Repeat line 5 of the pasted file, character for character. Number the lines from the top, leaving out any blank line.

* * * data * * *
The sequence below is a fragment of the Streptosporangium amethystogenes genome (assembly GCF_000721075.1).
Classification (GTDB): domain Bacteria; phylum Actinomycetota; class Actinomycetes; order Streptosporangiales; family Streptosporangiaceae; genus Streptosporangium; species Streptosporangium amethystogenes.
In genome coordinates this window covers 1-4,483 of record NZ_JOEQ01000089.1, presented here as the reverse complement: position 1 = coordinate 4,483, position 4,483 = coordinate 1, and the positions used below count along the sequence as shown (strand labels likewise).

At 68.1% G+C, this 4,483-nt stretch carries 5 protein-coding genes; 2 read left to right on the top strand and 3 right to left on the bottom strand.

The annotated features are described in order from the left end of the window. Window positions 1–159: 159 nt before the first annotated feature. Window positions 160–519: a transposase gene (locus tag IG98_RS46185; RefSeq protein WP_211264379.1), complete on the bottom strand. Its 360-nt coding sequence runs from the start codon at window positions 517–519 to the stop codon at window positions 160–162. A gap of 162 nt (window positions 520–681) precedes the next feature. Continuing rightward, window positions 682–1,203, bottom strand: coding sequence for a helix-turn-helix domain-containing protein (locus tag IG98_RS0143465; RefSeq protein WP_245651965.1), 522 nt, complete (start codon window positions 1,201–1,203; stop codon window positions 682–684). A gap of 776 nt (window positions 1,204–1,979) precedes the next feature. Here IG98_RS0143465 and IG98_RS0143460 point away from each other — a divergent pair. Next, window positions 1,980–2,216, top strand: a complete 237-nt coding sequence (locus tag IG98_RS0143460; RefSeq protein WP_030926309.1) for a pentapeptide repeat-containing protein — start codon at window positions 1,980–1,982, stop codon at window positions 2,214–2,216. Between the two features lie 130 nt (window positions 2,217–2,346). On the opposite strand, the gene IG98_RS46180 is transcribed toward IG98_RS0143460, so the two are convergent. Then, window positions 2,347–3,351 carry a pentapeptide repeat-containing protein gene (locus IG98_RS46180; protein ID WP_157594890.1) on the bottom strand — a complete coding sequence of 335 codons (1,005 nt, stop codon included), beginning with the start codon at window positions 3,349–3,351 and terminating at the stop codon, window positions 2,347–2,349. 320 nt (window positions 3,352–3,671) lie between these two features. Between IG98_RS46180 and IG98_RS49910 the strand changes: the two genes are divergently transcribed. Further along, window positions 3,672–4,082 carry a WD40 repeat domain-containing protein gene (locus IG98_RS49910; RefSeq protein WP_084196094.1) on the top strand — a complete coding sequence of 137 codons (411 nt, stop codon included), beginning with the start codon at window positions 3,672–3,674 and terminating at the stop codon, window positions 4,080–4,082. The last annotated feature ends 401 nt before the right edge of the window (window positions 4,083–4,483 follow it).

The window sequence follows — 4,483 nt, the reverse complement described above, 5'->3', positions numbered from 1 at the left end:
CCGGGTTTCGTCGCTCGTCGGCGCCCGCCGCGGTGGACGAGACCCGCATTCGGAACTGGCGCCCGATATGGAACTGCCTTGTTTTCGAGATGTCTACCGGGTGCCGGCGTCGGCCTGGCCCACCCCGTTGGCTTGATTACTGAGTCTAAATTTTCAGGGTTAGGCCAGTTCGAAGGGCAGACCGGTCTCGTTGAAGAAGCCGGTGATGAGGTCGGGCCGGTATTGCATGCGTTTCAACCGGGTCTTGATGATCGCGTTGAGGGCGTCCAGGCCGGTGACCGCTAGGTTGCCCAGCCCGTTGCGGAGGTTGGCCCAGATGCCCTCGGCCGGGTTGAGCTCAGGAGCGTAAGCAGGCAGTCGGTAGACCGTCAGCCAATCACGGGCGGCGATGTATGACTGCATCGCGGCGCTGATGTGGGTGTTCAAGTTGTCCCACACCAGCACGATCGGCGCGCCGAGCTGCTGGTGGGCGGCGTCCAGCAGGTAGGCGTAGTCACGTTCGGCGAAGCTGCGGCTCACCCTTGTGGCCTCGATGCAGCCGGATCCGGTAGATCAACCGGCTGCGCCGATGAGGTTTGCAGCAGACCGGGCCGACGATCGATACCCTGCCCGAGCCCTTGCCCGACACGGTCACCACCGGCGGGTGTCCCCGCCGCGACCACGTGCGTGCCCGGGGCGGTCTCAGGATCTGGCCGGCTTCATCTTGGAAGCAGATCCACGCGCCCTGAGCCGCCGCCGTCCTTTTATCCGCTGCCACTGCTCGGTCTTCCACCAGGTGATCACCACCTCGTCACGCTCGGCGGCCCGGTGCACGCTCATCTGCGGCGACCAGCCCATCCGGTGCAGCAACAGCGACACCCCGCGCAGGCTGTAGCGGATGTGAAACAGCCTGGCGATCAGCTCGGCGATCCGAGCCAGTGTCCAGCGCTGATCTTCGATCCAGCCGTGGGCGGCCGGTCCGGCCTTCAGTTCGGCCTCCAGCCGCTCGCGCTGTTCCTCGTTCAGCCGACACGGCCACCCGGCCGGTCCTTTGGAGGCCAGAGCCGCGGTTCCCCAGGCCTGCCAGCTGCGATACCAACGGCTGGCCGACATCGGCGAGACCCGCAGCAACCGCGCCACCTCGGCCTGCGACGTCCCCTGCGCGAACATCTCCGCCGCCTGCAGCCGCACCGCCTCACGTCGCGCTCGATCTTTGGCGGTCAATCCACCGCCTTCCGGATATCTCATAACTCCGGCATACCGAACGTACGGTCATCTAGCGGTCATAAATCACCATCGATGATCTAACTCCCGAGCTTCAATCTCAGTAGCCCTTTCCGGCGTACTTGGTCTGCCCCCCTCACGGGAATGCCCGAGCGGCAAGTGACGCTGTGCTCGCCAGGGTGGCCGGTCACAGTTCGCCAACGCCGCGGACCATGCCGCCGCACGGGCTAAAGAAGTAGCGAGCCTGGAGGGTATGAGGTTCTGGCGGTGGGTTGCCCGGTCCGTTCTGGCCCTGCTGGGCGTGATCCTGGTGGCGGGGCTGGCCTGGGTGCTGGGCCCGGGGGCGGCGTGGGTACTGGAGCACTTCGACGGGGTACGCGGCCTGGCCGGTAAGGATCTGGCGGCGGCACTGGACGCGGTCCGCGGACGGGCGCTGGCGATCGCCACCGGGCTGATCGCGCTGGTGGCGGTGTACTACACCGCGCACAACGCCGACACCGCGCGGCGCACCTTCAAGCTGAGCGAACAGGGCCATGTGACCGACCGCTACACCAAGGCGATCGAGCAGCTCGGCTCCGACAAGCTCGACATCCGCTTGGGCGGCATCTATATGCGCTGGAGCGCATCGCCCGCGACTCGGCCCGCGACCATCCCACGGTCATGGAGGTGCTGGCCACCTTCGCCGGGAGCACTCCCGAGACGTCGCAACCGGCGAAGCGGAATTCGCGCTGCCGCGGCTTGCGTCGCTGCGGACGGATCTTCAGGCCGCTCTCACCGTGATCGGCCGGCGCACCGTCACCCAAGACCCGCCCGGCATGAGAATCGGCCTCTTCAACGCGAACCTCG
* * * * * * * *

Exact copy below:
The annotated features are described in order from the left end of the window. Window positions 1–159: 159 nt before the first annotated feature. Window positions 160–519: a transposase gene (locus tag IG98_RS46185; RefSeq protein WP_211264379.1), complete on the bottom strand. Its 360-nt coding sequence runs from the start codon at window positions 517–519 to the stop codon at window positions 160–162. A gap of 162 nt (window positions 520–681) precedes the next feature. Continuing rightward, window positions 682–1,203, bottom strand: coding sequence for a helix-turn-helix domain-containing protein (locus tag IG98_RS0143465; RefSeq protein WP_245651965.1), 522 nt, complete (start codon window positions 1,201–1,203; stop codon window positions 682–684). A gap of 776 nt (window positions 1,204–1,979) precedes the next feature. Here IG98_RS0143465 and IG98_RS0143460 point away from each other — a divergent pair. Next, window positions 1,980–2,216, top strand: a complete 237-nt coding sequence (locus tag IG98_RS0143460; RefSeq protein WP_030926309.1) for a pentapeptide repeat-containing protein — start codon at window positions 1,980–1,982, stop codon at window positions 2,214–2,216. Between the two features lie 130 nt (window positions 2,217–2,346). On the opposite strand, the gene IG98_RS46180 is transcribed toward IG98_RS0143460, so the two are convergent. Then, window positions 2,347–3,351 carry a pentapeptide repeat-containing protein gene (locus IG98_RS46180; protein ID WP_157594890.1) on the bottom strand — a complete coding sequence of 335 codons (1,005 nt, stop codon included), beginning with the start codon at window positions 3,349–3,351 and terminating at the stop codon, window positions 2,347–2,349. 320 nt (window positions 3,352–3,671) lie between these two features. Between IG98_RS46180 and IG98_RS49910 the strand changes: the two genes are divergently transcribed. Further along, window positions 3,672–4,082 carry a WD40 repeat domain-containing protein gene (locus IG98_RS49910; RefSeq protein WP_084196094.1) on the top strand — a complete coding sequence of 137 codons (411 nt, stop codon included), beginning with the start codon at window positions 3,672–3,674 and terminating at the stop codon, window positions 4,080–4,082. The last annotated feature ends 401 nt before the right edge of the window (window positions 4,083–4,483 follow it).